Moving Us Closer To Osler
A Miller Coulson Academy of Clinical Excellence Initiative

Why I Care About The Costumes in “Little Women”


We can build deeper relationships with our patients by talking with them about their passions—from Broadway to zinnias.

I love stories. I usually gravitate to novels with strong character development or “fictional biographies.” I love watching the ways the various characters evolve over the course of a narrative, an interest that also extends to real life. I like learning about people—who they are, what life circumstances they find themselves in, and how they’re shaped and changed as individuals by experiences.


This is a theme for me both personally and professionally, whether understanding a character in a novel or a patient in my office. Through my patients’ stories I construct a multi-dimensional lens that I use to view and support them. By building a relationship with patients over things that are personally important to them, I develop deeper connections, earn their trust, and give care that extends beyond treating psychiatric needs.


When I went to see Greta Gerwig’s adaptation of “Little Women,” not only did I want to see how she masterfully retold a timeless story, but also I paid particular attention to the costumography of the actors. One of my young adult patients is an expert in historical garb and I planned on discussing the accuracy or inaccuracy of these costumes at her next visit.  While she said there were historical inaccuracies, we both agreed it was a storytelling masterpiece. For anyone interested, there are many articles written about this topic online, which I discovered when I pursued further knowledge about this area.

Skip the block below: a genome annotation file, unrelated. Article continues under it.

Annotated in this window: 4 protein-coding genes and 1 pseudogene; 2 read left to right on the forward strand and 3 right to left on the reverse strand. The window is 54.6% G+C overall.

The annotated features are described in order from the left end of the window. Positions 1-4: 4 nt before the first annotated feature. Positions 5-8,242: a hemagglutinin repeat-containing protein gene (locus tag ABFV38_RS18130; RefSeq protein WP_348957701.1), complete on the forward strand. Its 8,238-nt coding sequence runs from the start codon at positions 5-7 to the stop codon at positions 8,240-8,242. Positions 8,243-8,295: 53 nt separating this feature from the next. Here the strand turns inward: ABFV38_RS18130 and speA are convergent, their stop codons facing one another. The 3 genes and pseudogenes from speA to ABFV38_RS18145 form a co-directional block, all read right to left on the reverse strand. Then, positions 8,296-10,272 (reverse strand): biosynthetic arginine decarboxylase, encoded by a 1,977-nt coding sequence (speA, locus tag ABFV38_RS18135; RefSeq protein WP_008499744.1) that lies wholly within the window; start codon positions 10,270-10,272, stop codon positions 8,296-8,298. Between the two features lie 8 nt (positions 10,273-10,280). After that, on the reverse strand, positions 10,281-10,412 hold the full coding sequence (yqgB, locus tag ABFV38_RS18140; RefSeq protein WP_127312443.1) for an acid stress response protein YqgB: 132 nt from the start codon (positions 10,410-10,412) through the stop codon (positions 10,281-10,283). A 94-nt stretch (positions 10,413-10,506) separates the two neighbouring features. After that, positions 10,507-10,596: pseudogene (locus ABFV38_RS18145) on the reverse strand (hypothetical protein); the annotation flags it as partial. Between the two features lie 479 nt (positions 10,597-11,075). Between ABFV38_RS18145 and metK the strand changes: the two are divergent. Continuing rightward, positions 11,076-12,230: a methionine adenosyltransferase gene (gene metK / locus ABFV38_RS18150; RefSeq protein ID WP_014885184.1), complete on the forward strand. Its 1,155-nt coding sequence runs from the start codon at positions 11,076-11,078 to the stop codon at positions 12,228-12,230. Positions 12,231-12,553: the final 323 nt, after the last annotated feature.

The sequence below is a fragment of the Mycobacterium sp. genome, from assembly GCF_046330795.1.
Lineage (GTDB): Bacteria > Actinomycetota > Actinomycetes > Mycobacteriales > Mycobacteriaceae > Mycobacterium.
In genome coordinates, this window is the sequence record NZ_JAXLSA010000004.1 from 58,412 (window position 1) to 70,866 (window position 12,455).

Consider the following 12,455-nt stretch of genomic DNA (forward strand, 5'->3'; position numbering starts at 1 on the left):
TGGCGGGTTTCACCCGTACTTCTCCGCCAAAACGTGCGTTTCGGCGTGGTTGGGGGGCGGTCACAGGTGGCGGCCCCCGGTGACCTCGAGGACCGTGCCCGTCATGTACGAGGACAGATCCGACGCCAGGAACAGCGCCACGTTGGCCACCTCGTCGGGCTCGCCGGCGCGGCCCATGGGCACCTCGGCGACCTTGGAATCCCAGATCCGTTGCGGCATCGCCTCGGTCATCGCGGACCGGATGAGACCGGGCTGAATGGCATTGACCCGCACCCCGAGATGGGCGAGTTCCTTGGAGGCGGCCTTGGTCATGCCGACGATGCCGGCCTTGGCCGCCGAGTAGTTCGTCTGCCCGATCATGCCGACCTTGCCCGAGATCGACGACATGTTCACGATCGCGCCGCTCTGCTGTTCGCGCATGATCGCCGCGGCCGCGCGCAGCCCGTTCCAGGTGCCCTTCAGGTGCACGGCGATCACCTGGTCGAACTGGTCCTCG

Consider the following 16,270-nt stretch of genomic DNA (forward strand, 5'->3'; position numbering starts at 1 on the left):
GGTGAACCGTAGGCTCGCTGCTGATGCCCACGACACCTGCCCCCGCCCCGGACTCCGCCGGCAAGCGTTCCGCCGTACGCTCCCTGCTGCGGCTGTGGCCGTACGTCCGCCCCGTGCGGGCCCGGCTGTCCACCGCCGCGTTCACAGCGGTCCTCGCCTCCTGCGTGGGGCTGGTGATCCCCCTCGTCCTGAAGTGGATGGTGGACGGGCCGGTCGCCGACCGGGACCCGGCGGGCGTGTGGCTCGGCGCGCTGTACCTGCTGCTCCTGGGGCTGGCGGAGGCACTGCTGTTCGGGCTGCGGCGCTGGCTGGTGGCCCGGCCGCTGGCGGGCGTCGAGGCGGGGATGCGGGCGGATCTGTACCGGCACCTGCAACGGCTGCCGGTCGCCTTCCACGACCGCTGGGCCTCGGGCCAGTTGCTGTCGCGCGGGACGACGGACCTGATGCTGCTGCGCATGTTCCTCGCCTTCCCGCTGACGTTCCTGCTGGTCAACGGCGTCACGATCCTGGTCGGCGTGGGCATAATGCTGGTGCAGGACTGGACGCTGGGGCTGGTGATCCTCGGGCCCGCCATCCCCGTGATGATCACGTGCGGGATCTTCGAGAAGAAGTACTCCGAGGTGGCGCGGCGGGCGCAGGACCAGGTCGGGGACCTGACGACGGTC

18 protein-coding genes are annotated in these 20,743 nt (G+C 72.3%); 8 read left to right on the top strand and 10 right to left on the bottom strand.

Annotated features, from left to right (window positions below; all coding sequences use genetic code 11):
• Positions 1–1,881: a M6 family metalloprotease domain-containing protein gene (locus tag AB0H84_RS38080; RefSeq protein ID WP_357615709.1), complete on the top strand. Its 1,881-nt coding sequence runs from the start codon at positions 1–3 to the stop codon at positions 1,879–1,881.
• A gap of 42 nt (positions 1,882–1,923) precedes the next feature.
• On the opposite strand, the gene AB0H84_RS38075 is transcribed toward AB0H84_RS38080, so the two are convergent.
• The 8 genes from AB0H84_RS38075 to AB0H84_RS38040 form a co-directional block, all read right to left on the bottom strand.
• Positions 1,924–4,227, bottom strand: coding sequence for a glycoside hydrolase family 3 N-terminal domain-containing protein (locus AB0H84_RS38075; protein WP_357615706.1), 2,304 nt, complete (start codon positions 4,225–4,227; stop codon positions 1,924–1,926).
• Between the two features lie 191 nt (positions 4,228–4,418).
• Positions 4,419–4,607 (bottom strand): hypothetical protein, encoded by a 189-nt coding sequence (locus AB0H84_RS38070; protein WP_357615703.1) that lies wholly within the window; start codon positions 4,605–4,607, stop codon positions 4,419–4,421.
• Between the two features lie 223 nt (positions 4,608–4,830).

I genuinely enjoy connecting with patients over common interests or learning about new topics. When visiting a patient on an inpatient unit, after I inquired how she was feeling and how her hospital stay was going, I asked about the latest book she was reading, which was a different one each time we talked. I loved hearing both her opinion of the book and lessons she was going to apply to her life. One book on her list to read when she returned home was a memoir I’d recently finished. At a subsequent outpatient visit we discussed her views on the memoir. I hoped these conversations brought a sense of normalcy to an otherwise challenging experience with depression.


Another patient of mine is a teen who loves Broadway. Not only do I love hearing her opinions about the latest show, but I also look forward to her recommendations. I was eagerly waiting for her to see “Dear Evan Hansen” so we could discuss this amazing play. For those of you who haven’t seen it, it’s both heart-wrenching and uplifting. The musical score is unbelievably catchy and begs one to play on repeat. And the message—that connections are crucial to our well-being—is one we must especially take to heart during these times of physical distancing. Unfortunately, COVID-19 interfered with her ability to see the performance, but I look forward to having that discussion when theaters reopen.


Mental health and well-being extend beyond psychiatric diagnoses and prescriptions. What’s meaningful to my patients becomes meaningful to me, and their stories and interests are the path by which I’m able to better understand, connect with, and support them.



This piece expresses the views solely of the author. It does not represent the views of any organization, including Johns Hopkins Medicine.